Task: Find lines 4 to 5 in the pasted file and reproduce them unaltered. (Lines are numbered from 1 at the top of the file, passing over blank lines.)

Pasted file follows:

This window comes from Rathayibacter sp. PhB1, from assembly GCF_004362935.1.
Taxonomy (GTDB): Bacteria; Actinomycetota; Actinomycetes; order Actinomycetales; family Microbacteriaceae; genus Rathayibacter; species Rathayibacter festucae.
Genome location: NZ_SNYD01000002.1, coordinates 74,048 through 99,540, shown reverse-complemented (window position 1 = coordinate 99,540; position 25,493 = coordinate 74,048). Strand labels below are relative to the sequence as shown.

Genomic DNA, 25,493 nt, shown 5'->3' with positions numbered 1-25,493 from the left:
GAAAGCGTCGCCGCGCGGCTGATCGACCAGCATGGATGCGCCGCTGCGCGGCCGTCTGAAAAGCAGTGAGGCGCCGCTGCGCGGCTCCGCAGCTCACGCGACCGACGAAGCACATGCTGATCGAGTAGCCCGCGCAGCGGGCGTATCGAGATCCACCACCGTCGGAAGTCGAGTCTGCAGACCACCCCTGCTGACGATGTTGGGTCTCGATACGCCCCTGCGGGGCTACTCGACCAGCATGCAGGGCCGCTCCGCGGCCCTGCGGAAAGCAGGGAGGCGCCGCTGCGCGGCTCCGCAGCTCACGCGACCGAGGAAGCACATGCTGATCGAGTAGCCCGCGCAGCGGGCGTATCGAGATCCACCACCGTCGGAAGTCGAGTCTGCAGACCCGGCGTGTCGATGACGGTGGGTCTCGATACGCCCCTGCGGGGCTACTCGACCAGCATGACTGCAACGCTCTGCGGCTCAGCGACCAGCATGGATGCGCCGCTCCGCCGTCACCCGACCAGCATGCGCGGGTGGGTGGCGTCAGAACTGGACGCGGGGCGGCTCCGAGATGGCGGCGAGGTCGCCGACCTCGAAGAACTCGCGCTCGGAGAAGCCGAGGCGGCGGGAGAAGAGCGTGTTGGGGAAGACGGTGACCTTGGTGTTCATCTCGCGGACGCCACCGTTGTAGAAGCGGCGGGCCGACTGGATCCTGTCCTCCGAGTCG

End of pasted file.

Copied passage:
Genomic DNA, 25,493 nt, shown 5'->3' with positions numbered 1-25,493 from the left:
GAAAGCGTCGCCGCGCGGCTGATCGACCAGCATGGATGCGCCGCTGCGCGGCCGTCTGAAAAGCAGTGAGGCGCCGCTGCGCGGCTCCGCAGCTCACGCGACCGACGAAGCACATGCTGATCGAGTAGCCCGCGCAGCGGGCGTATCGAGATCCACCACCGTCGGAAGTCGAGTCTGCAGACCACCCCTGCTGACGATGTTGGGTCTCGATACGCCCCTGCGGGGCTACTCGACCAGCATGCAGGGCCGCTCCGCGGCCCTGCGGAAAGCAGGGAGGCGCCGCTGCGCGGCTCCGCAGCTCACGCGACCGAGGAAGCACATGCTGATCGAGTAGCCCGCGCAGCGGGCGTATCGAGATCCACCACCGTCGGAAGTCGAGTCTGCAGACCCGGCGTGTCGATGACGGTGGGTCTCGATACGCCCCTGCGGGGCTACTCGACCAGCATGACTGCAACGCTCTGCGGCTCAGCGACCAGCATGGATGCGCCGCTCCGCCGTCACCCGACCAGCATGCGCGGGTGGGTGGCGTCAGAACTGGACGCGGGGCGGCTCCGAGATGGCGGCGAGGTCGCCGACCTCGAAGAACTCGCGCTCGGAGAAGCCGAGGCGGCGGGAGAAGAGCGTGTTGGGGAAGACGGTGACCTTGGTGTTCATCTCGCGGACGCCACCGTTGTAGAAGCGGCGGGCCGACTGGATCCTGTCCTCCGAGTCG